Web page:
This election cycle, Derrith Bondurant and incumbent Broderick McGee are squaring off to represent District 2, which includes areas west of Old Jacksonville Highway and south of Chandler Highway, for a two-year term on Tyler City Council.
Bondurant has held many titles, including vice president of institutional advancement and assistant dean for development at UT Health Northeast School of Public Health (now known as UT Health) and executive director for organizations like East Texans Against Lawsuit Abuse, while McGee currently serves as the vice president for development of the Alzheimer’s Alliance of Smith County, and has previously served as a commissioner on the City of Tyler Planning and Zoning Commission, president of the East Texas HR Association and a board member for the Boys & Girls Club of East Texas, among others.
Both candidates are running on forward-thinking platforms that emphasize the need for collaboration among community stakeholders as the city continues its growth and development.
McGee said he is “focused on our future” during this year’s campaign.
“We must leave something for the next generation, which is why economic development consistently comes up when talking to the constituents in District 2,” McGee said.
He aims to bring more housing, retail and restaurants to area residents.
“Tyler’s population continues to grow and we must bring new development to our area that will sustain the influx of new people that are relocating here, as well as those moving throughout the city,” he said. “Additional rooftops will spur the retail and commercial development will provide more options to choose from when citizens are searching for goods and services.”
His race, he said, emphasizes his positive vision for the future of Tyler and “the hard work we have done in my first term to help strengthen District 2.”
“It is not about my opponent,” McGee said. “That is negative in regards to campaigning, and does not present a positive future for our city nor the council.”
His primary goal is to spur development, and to collaborate, through a group effort, with city, business and community leaders and the Tyler Economic Development Council “to help plan for Tyler’s future.”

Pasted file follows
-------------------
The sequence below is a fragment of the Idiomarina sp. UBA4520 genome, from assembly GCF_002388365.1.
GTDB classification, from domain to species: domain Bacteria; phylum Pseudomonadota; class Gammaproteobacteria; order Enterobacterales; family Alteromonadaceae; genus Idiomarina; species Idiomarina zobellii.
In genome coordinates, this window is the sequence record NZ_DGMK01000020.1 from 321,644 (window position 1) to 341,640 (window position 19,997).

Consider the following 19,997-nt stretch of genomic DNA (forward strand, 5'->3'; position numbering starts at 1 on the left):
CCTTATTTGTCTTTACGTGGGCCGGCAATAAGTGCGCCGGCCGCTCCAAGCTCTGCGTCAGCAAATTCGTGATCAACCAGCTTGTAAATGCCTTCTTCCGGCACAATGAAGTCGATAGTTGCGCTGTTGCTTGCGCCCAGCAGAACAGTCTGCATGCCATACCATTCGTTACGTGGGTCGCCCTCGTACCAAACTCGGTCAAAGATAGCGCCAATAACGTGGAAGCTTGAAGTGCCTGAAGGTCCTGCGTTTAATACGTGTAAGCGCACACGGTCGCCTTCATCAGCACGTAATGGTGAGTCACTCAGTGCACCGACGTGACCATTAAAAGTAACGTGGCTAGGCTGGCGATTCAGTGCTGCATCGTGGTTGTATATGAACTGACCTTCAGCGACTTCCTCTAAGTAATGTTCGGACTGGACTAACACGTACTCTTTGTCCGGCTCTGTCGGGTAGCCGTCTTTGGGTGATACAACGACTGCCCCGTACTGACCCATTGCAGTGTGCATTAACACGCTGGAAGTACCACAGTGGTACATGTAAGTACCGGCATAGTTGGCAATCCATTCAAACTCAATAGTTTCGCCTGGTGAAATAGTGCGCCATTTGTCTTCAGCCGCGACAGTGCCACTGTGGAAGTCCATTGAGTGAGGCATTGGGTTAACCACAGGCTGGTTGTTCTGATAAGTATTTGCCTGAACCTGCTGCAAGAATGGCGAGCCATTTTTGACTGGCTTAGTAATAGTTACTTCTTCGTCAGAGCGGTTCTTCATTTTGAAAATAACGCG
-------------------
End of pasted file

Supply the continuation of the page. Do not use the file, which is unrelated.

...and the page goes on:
“Hopefully (we can) get out in front of our growing city so that we can be better prepared to make the necessary presentations to attract the kinds of businesses that will have a lasting impact for our city,” McGee said.
Bondurant said she is especially concerned with the city’s rapid growth.
“We have, in the immediate future, the merger of UT Health and UT Health Northeast and adding a medical school, possibly the most transformative gains in our history,” Bondurant said. “It’s not that we will grow. It’s how we will grow. From the budget to major projects and infrastructure improvements to land use to finances and strategic planning, all must be coordinated and re-examined.”
She spoke, at length, of the need to build working partnerships with invested groups and citizen representation moving forward.
“Of course, communication is key to allow citizens to be involved in the process while allowing city leadership to do their jobs,” Bondurant said. “ … I will immediately move to implement a combination task force of community and economic development in partnership with the Metro Chamber, the Hispanic Business Alliance, the Greater TX Capital Corp, the Small Business Development Center, the Tyler Area Chamber of Commerce, and the Tyler Economic Development Corporation. All leadership groups should not only work together, they must hear each other, adjust, and plan together.”
Her “variety career and life experiences” allow Bondurant to bring a vast network of resources and connections to the table, she said.
“While it’s true that I have lived and worked outside of Tyler, I have spent the last 13 years concentrated in helping to build schools, scholarships, faculty, arts programs, healthcare and research for East Texas.”
She also said that because she is retired, she is “100% available to be serving this underserved District 2,” and that she will be proactive in her representation, holding regular citizen meetings to “hear and be heard.”
“I’ve done my homework — there is so much unrealized potential here to enhance quality of life,” Bondurant said. “When you look (at District 2) top to bottom, at the top, we have disparity. Some streets have no sidewalks. At the south side, we have beautiful, nice homes, new schools, shopping … lofts and lovely apartments.”
If elected, she hopes to initiate a development coalition that will bring ideas and balance to Tyler.
“We have work to do,” she said. “We must focus our priorities on balance. Imagine the difference if northwest and downtown Tyler were like south Tyler!”